The idea here is to work with what you have and to make the very best decisions that you can with it. And if you don’t like what you have – you’re not making enough money, you hate your job, or whatever it may be, you have the power to change that. Challenge yourself. See if you can figure out a way to make a little more money, save a little more money, or simply spend less. Because after all
“A penny saved is a penny earned.”-Benjamin Franklin
However, a well laid out plan on the path toward financial freedom is only part of the bigger picture.
I may be strange, but money just doesn’t drive me the way it does many others. Is it a key piece to living a life filled with choices? I think so. Does it buy all the happiness one could ever want and need? I’m not so sure. If that were the case, then I think it would be safe to say that celebrities and famous people would be the happiest people on earth. As beautiful and amazing as many of their lives look on tv and in magazines, I just don’t think we can come to that conclusion.
So, what contributes to our overall happiness and feeling of peace outside of our spending and saving habits? For me, it’s things like being around other happy, content people, experiencing new places, being out on water, enjoying a perfect meal in or out, and sunsets. All the sunsets.
I believe that finding peace is a mindset that you have to put energy into every day, and it will take continued effort to maintain once you’ve achieved it. There will be days, lots of them, when someone tries to steal your peace. It might be a total stranger, or it might just be your own kids… I wouldn’t know anything about this though because my two little wild beasts are about as peaceful as they come. So. Very. Peaceful.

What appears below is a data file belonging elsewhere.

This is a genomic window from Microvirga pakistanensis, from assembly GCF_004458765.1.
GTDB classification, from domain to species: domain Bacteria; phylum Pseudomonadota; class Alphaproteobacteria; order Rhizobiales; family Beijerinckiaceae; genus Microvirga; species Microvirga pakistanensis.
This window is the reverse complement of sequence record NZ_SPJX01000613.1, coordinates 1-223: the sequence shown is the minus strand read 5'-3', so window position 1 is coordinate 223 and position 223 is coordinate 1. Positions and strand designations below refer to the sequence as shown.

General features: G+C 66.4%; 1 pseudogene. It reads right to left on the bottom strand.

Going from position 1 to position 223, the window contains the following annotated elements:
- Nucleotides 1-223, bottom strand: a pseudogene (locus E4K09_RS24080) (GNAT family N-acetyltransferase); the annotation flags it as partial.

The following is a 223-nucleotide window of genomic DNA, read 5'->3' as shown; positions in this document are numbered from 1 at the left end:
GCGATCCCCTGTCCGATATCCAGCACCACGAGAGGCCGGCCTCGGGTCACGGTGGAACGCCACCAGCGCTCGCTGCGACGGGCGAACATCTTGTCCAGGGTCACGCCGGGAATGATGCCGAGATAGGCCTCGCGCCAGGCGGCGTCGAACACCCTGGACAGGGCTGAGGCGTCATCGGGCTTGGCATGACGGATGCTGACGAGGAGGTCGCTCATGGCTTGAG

Tantrum-throwing-toddlers aside… Having the right mindset is important but it’s got to be backed by something. I don’t know about you but telling myself every day that I’m at peace when my life is actually in shambles has never been something that’s worked for me. At least not longer than about the 5-10 minutes after I’ve attempted to convince myself. And personally, I’d rather use all that mental bandwidth in ways that might actually help me achieve my goals instead of using it to try and deceive myself into thinking that I’m achieving them.
This is where a solid financial plan comes into play as well as figuring out those other all-important things that money can’t buy and immersing yourself in them as much and as often as you can.
Speaking from experience, I will say that keeping your focus on the things that money can’t buy while you let your financial plan slowly and steadily do what it was implemented to do, will help take the sting out of not having that new jet ski parked on your driveway right now…your turn will come. Believe me.
And in the meantime, you can sunset-watch your way to financial freedom while eating backyard meals with the people you love being around the most. Not a bad way to go, in my opinion.
Besides, I’d rather enjoy my future wealth with a head and heart full of peace anyway. How about you?